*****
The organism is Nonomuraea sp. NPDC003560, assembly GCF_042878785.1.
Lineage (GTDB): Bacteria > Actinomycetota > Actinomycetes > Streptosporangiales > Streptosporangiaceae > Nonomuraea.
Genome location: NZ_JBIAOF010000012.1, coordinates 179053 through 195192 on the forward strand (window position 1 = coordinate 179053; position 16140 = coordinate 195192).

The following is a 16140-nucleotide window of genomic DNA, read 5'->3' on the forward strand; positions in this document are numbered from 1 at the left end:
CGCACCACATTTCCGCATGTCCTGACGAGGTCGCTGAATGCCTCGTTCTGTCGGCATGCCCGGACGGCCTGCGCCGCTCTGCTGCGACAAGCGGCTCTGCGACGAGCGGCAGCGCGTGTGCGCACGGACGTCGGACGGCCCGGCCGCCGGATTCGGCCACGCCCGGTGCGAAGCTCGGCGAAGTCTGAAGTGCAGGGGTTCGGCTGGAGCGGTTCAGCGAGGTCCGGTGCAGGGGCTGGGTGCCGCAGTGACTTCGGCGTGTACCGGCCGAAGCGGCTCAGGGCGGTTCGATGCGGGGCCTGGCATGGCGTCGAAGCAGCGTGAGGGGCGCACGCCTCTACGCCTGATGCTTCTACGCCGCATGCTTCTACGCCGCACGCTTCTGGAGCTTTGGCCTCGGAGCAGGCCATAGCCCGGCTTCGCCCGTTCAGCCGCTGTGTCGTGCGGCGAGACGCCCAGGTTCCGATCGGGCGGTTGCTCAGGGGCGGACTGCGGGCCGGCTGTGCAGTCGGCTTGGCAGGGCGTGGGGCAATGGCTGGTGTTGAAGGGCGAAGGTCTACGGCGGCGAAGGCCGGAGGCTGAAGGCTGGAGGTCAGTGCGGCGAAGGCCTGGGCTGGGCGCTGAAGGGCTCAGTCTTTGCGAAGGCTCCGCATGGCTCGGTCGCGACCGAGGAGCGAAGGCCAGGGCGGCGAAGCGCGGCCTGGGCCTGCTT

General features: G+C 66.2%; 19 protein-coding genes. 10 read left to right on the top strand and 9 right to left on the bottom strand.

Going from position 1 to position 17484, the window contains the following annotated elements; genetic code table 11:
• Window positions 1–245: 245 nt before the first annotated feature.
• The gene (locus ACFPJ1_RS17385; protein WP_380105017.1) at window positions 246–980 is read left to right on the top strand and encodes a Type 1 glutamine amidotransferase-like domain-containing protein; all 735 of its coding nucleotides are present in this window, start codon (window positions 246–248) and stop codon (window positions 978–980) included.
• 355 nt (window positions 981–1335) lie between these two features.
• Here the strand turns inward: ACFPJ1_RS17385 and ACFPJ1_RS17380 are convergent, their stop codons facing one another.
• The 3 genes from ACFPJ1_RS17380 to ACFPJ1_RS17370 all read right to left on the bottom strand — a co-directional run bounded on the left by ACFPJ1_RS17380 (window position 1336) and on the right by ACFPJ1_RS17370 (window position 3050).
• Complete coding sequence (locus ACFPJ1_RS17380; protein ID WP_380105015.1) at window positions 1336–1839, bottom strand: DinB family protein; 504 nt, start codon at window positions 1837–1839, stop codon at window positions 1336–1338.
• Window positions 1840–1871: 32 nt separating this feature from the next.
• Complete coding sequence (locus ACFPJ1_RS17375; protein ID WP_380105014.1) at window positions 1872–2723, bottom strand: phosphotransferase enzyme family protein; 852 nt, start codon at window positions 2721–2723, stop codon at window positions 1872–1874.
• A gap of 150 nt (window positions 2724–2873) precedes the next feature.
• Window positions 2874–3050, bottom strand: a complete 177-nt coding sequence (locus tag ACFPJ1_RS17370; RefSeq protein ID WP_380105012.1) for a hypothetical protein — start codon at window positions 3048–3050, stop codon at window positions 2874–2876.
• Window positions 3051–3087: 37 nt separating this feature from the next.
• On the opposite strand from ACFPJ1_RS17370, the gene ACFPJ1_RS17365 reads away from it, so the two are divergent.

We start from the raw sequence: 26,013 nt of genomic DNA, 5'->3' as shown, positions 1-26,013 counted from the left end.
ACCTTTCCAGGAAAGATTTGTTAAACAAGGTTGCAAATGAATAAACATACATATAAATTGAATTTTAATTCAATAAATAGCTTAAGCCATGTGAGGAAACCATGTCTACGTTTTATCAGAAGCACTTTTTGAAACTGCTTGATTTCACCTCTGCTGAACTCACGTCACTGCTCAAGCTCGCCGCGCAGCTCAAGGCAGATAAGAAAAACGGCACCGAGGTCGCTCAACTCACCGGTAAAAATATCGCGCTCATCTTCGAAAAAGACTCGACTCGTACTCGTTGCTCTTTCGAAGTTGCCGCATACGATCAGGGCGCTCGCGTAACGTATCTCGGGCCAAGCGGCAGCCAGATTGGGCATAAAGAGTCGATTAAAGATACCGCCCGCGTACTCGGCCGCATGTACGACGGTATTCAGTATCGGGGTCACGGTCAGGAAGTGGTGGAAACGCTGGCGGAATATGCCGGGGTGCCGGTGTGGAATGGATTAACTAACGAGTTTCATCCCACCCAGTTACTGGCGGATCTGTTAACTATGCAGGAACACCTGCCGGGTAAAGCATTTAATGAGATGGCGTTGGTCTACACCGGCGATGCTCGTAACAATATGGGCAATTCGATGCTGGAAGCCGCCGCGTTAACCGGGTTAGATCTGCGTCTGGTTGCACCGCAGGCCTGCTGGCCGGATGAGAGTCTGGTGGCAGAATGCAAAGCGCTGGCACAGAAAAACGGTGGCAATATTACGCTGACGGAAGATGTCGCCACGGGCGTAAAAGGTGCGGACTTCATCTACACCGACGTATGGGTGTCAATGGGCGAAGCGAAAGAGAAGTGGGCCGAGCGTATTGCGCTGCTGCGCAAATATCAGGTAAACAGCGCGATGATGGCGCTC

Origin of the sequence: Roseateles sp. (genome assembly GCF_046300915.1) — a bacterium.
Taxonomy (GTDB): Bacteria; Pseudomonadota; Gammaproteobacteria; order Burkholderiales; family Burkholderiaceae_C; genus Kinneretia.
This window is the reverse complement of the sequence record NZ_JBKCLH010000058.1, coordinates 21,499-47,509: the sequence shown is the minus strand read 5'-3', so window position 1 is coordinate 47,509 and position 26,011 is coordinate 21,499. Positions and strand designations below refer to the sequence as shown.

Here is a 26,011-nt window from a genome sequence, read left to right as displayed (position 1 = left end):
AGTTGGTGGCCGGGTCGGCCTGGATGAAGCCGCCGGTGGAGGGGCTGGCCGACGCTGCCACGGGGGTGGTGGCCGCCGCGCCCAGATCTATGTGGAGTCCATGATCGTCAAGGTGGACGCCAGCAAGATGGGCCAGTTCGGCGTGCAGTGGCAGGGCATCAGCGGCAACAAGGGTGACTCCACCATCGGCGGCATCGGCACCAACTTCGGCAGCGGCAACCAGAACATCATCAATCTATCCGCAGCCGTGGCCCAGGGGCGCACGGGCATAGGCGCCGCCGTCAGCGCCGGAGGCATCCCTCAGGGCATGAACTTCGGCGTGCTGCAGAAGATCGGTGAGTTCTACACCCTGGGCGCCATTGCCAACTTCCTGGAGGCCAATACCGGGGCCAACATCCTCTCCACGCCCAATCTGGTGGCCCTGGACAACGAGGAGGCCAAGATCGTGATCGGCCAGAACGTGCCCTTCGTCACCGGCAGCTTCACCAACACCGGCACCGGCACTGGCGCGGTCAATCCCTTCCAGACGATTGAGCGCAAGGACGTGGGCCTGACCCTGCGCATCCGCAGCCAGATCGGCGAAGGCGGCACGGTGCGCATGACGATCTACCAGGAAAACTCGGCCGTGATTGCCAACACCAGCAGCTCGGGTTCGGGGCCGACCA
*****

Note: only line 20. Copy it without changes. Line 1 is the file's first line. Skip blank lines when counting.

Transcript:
We start from the raw sequence: 26,013 nt of genomic DNA, 5'->3' as shown, positions 1-26,013 counted from the left end.